Getting Up on the Wrong Side of Bed Can Wreck Your Whole Work Day

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Wrong Side of Bed When a day starts out bad, it just gets worse, according to a recent study that showed workers who get up on the wrong side of the bed pretty much stay on the wrong side of happy for the rest of the day.

The research, conducted by Steffanie Wilk, associate professor of management and human resources at Ohio State University's Fisher College of Business, studied telephone customer service representatives. It showed that employees' moods when they first arrived at work affected how they felt the rest of the day. Moods early in the day were linked to their perceptions of customers and to how they reacted to customers' moods.

The research found that this escalates when it's the manager who arrives at work in a grumpy mood. Supervisors' attitudes had a clear impact on performance, including both how much work employees did and how well they did it.

"We saw that employees could get into these negative spirals where they started the day in a bad mood and just got worse over the course of the day," said Wilk. "That's why it is so important for companies to find ways to help their workers start off the day on the right foot."

Even if you wake up crabby and have a horrible commute to work, all is not lost, however. The study found that while the start-of-the-day mood sets a tone, employees' moods could and did change, according to Wilk. And the good news is that employees were more likely to see a bad move improved, than a good mood ruined.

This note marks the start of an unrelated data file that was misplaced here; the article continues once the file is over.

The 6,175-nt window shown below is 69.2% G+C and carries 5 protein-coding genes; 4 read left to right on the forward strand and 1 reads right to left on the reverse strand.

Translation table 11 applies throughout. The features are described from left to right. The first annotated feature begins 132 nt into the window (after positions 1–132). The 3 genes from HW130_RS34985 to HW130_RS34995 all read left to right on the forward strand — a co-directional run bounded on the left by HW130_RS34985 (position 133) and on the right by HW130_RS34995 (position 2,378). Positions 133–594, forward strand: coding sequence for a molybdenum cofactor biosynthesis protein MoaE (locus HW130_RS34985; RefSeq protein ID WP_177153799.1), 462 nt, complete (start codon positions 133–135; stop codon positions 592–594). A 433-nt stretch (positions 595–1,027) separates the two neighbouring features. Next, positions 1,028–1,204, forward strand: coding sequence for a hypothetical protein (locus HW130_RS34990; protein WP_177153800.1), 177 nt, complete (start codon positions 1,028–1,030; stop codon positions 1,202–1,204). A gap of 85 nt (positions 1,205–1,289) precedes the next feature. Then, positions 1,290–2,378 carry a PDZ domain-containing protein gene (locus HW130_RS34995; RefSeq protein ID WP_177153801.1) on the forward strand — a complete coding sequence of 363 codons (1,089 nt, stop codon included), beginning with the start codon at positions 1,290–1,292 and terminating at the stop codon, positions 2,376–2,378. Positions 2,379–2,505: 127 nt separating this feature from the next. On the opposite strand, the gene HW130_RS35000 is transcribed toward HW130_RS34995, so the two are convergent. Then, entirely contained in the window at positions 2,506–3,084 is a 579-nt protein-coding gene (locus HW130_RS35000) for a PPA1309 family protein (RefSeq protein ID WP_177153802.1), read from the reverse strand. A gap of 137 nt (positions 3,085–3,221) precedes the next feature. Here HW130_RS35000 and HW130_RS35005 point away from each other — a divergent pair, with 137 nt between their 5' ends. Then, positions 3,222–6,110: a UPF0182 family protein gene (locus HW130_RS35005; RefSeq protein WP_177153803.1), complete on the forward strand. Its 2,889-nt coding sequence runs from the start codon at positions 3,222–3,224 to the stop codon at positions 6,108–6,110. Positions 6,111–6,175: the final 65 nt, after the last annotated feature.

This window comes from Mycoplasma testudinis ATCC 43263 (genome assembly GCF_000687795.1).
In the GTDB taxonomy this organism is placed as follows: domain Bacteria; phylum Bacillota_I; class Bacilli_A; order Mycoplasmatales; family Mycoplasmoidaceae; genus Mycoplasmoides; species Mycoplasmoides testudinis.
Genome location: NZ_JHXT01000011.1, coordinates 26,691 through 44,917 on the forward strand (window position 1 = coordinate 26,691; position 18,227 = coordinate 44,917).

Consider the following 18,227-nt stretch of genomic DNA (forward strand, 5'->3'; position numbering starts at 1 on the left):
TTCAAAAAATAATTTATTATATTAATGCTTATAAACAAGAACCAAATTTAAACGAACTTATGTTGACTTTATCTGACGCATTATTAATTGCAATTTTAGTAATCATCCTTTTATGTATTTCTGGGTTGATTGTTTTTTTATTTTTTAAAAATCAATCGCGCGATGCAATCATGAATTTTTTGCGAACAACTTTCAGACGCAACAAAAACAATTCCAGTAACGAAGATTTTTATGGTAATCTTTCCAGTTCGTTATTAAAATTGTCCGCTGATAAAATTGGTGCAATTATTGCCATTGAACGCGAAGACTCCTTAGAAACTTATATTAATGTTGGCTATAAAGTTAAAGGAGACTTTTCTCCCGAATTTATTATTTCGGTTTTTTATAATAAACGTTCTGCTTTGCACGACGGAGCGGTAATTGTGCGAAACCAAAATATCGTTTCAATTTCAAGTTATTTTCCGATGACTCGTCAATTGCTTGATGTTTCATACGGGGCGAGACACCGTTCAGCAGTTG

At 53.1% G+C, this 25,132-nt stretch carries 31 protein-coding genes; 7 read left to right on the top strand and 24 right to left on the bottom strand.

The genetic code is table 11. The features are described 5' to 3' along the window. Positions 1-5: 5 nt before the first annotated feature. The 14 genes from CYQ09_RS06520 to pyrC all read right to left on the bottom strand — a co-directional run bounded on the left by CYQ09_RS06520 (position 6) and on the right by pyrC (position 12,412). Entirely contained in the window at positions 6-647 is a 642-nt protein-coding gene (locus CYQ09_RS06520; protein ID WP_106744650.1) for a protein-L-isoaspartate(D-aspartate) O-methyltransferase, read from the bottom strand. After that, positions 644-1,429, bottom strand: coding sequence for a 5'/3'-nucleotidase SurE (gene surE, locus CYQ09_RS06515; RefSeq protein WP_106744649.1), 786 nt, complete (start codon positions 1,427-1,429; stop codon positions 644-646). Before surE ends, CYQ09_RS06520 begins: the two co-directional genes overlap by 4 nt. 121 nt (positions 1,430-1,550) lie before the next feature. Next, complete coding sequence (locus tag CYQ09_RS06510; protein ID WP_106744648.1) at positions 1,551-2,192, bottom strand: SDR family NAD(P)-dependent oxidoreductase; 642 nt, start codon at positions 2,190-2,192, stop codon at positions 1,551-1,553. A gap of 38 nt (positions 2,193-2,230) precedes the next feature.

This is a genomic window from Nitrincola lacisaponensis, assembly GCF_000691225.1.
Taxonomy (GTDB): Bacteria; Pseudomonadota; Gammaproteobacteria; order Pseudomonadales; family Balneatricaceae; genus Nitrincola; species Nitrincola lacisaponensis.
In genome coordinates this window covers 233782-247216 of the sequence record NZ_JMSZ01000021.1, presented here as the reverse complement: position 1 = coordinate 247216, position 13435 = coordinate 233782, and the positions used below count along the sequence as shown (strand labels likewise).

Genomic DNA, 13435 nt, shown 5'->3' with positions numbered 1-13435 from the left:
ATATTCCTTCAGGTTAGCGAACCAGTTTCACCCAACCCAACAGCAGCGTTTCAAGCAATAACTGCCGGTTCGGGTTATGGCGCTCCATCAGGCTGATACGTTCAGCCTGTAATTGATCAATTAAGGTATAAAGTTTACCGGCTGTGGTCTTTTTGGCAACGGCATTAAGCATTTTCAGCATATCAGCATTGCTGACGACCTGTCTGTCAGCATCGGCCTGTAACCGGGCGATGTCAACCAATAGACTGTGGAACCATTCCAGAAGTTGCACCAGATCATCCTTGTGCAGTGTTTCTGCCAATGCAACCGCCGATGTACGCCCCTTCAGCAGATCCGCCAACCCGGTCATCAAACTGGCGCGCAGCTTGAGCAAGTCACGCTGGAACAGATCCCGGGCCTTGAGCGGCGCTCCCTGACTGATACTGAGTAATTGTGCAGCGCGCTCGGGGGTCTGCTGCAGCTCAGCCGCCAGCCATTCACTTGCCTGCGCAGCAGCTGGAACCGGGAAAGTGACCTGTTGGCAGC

In 17 percent of the cases studied, employees who started the day with a higher positive mood than normal would later slide to a below-average mood after a difficult call. But in 40 percent of the cases the opposite occurred: an employee in a below-average mood moved into an above-average mood after a positive call.

But surprisingly enough, negative customers didn't do further damage to the spirits of employees who were already in a bad mood. "We call it the 'misery loves company' effect," Wilk said. "If you're in a bad mood, it seems to help to talk to someone else who is feeling as bad as you are. Maybe the employees were able to blow off some steam by reacting to rude customers."

Wilk believes it would be more effective for employers to reward and sustain positive moods, rather than to punish or penalize negative moods. "If you've had a rough commute and you have to rush to your desk, and you know you're going to be in trouble, that's not a good way to start your workday. Once an employee starts that way, it could have negative consequences for the company the whole day," she concludes.


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